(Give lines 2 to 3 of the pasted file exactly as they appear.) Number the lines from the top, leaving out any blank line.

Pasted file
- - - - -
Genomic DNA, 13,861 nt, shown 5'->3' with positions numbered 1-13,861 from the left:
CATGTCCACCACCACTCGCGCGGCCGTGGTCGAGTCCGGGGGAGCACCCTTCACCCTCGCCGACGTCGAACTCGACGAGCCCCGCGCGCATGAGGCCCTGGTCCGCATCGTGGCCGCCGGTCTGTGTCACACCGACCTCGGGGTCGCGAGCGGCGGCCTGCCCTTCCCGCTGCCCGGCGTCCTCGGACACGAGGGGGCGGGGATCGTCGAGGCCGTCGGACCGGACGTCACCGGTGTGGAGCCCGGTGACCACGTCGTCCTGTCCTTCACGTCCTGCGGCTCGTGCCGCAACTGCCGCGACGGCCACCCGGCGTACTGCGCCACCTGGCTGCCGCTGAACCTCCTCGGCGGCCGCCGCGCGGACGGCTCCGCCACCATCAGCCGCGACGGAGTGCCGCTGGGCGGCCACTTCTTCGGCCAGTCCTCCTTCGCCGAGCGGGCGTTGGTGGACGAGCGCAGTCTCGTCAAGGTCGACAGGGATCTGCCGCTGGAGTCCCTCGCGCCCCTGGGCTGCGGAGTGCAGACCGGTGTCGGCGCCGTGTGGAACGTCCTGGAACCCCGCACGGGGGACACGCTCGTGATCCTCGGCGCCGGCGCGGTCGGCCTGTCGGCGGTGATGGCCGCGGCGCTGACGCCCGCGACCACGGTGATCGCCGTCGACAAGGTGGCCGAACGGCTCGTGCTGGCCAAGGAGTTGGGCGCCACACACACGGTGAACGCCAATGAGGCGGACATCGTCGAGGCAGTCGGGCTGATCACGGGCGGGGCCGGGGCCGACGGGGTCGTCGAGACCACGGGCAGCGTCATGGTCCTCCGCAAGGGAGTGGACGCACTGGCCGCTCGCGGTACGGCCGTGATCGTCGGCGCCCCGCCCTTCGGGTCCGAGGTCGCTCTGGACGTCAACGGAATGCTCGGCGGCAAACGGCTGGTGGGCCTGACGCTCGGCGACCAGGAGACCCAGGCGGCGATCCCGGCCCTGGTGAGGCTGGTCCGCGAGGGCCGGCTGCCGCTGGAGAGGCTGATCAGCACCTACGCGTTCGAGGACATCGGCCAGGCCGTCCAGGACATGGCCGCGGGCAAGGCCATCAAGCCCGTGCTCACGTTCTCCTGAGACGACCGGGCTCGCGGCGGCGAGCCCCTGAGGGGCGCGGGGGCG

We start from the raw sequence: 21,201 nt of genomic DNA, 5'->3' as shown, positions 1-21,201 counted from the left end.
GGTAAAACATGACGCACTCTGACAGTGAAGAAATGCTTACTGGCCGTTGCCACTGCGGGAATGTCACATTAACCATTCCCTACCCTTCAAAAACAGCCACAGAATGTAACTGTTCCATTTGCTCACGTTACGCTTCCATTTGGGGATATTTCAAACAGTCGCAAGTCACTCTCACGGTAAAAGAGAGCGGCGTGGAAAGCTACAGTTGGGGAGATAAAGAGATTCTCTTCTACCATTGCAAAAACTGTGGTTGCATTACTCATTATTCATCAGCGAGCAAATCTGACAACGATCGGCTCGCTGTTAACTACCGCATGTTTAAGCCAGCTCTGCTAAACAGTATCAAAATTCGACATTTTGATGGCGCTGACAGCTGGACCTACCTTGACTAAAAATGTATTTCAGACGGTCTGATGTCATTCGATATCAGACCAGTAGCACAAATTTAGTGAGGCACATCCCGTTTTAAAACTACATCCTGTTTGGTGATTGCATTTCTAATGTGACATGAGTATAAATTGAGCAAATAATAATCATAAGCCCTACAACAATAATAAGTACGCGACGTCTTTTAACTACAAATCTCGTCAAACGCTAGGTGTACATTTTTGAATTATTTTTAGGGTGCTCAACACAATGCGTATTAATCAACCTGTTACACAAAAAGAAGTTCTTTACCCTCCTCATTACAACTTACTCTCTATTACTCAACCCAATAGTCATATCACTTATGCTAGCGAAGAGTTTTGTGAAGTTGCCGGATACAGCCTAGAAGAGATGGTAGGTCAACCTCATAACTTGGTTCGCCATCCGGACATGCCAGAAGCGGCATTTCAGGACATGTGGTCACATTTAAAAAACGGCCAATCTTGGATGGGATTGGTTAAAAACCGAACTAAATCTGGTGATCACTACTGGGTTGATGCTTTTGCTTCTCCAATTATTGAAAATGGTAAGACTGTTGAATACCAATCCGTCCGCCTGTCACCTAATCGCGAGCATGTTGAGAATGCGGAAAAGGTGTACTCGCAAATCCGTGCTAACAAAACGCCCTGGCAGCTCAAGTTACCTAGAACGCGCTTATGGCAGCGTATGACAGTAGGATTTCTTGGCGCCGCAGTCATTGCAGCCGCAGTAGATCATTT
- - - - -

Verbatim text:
CATGTCCACCACCACTCGCGCGGCCGTGGTCGAGTCCGGGGGAGCACCCTTCACCCTCGCCGACGTCGAACTCGACGAGCCCCGCGCGCATGAGGCCCTGGTCCGCATCGTGGCCGCCGGTCTGTGTCACACCGACCTCGGGGTCGCGAGCGGCGGCCTGCCCTTCCCGCTGCCCGGCGTCCTCGGACACGAGGGGGCGGGGATCGTCGAGGCCGTCGGACCGGACGTCACCGGTGTGGAGCCCGGTGACCACGTCGTCCTGTCCTTCACGTCCTGCGGCTCGTGCCGCAACTGCCGCGACGGCCACCCGGCGTACTGCGCCACCTGGCTGCCGCTGAACCTCCTCGGCGGCCGCCGCGCGGACGGCTCCGCCACCATCAGCCGCGACGGAGTGCCGCTGGGCGGCCACTTCTTCGGCCAGTCCTCCTTCGCCGAGCGGGCGTTGGTGGACGAGCGCAGTCTCGTCAAGGTCGACAGGGATCTGCCGCTGGAGTCCCTCGCGCCCCTGGGCTGCGGAGTGCAGACCGGTGTCGGCGCCGTGTGGAACGTCCTGGAACCCCGCACGGGGGACACGCTCGTGATCCTCGGCGCCGGCGCGGTCGGCCTGTCGGCGGTGATGGCCGCGGCGCTGACGCCCGCGACCACGGTGATCGCCGTCGACAAGGTGGCCGAACGGCTCGTGCTGGCCAAGGAGTTGGGCGCCACACACACGGTGAACGCCAATGAGGCGGACATCGTCGAGGCAGTCGGGCTGATCACGGGCGGGGCCGGGGCCGACGGGGTCGTCGAGACCACGGGCAGCGTCATGGTCCTCCGCAAGGGAGTGGACGCACTGGCCGCTCGCGGTACGGCCGTGATCGTCGGCGCCCCGCCCTTCGGGTCCGAGGTCGCTCTGGACGTCAACGGAATGCTCGGCGGCAAACGGCTGGTGGGCCTGACGCTCGGCGACCAGGAGACCCAGGCGGCGATCCCGGCCCTGGTGAGGCTGGTCCGCGAGGGCCGGCTGCCGCTGGAGAGGCTGATCAGCACCTACGCGTTCGAGGACATCGGCCAGGCCGTCCAGGACATGGCCGCGGGCAAGGCCATCAAGCCCGTGCTCACGTTCTCCTGAGACGACCGGGCTCGCGGCGGCGAGCCCCTGAGGGGCGCGGGGGCG

We start from the raw sequence: 21,201 nt of genomic DNA, 5'->3' as shown, positions 1-21,201 counted from the left end.